The Virginia Department of Health’s guidance for observing a safer Halloween during the COVID-19 pandemic includes tips for those who want to give out candy to kids safely.
The health experts first suggestion was taking a folding table out to the driveway, sidewalk or stoop, and spreading out candy on a folding table, so kids could pick up without reaching into a bowl or pile.
Safer? Yes. Fun? No way.
But then came their last suggestion: “a candy chute.”
As long as the chute was more than 6 feet long, the health department said. A quick glance at Amazon determined candy chutes weren’t already mass-produced and ready to be shipped to my home. So, I’d have to make one myself.
If I had a long, thick, corrugated cardboard tube, I would have been all set. But they’re never piling up in the garage when you need them.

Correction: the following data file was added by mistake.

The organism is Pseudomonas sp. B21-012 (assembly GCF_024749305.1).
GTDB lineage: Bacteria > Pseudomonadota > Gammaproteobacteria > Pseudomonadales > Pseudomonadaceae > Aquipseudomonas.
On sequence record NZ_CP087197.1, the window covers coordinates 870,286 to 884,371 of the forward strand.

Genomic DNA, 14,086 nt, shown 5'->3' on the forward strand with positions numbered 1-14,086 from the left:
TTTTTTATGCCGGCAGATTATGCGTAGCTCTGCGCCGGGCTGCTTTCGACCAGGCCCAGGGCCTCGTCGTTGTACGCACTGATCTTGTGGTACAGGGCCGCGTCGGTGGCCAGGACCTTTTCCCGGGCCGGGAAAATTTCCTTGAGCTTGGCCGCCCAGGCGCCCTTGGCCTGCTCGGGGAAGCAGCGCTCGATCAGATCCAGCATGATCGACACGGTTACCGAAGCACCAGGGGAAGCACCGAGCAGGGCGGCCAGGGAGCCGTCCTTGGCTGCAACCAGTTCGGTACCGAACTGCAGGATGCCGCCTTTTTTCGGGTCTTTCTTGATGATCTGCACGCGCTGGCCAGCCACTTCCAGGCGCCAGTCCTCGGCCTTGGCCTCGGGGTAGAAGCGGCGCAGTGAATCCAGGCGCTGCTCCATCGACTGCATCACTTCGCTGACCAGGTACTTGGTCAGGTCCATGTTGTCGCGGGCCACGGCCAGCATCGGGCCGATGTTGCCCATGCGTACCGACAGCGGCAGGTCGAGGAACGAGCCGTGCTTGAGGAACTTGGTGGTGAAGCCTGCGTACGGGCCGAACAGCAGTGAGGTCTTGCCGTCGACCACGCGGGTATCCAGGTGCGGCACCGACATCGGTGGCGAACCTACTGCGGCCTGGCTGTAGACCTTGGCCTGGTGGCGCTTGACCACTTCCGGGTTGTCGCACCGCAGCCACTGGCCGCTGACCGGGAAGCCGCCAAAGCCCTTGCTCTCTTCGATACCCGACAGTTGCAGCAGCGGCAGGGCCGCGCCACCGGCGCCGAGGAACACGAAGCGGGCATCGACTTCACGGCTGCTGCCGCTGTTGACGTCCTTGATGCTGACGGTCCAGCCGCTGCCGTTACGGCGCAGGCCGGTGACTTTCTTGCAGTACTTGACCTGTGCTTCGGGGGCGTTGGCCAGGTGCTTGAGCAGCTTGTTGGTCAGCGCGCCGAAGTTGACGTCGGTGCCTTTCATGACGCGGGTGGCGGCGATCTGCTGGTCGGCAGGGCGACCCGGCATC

A trip to a plumbing department turned up the solution: PVC pipe. A 10-foot section cost about $8.
Once I got it to my SUV, I realized it was a couple feet too long to fit inside, even with the seats down. So I opened the front passenger window, and the pipe stuck out, nestling next to the side-view mirror.
Since the happiness of children was at stake, I picked up a small(ish) variety bag of Halloween chocolates on the way home — purely for testing purposes.
At the grocery store, while I was looking for some orange or Halloween-themed wrapping paper to decorate the pipe, I stumbled upon a decorated Halloween paper table covering — even better!
A little tape, and the candy chute was ready for testing on the front steps of my house.
I slipped a Hershey’s chocolate bar into the top of the chute and whoosh — one second later, it plopped into the plastic candy bucket strategically placed at the bottom of the stairs.
WTOP’s Halloween investigative team has learned that Reese’s Peanut Butter Cups will get stuck if the tube’s diameter isn’t large enough; Almond Joys and KitKats are no problem. The team solved this problem by eating most of the peanut butter cups.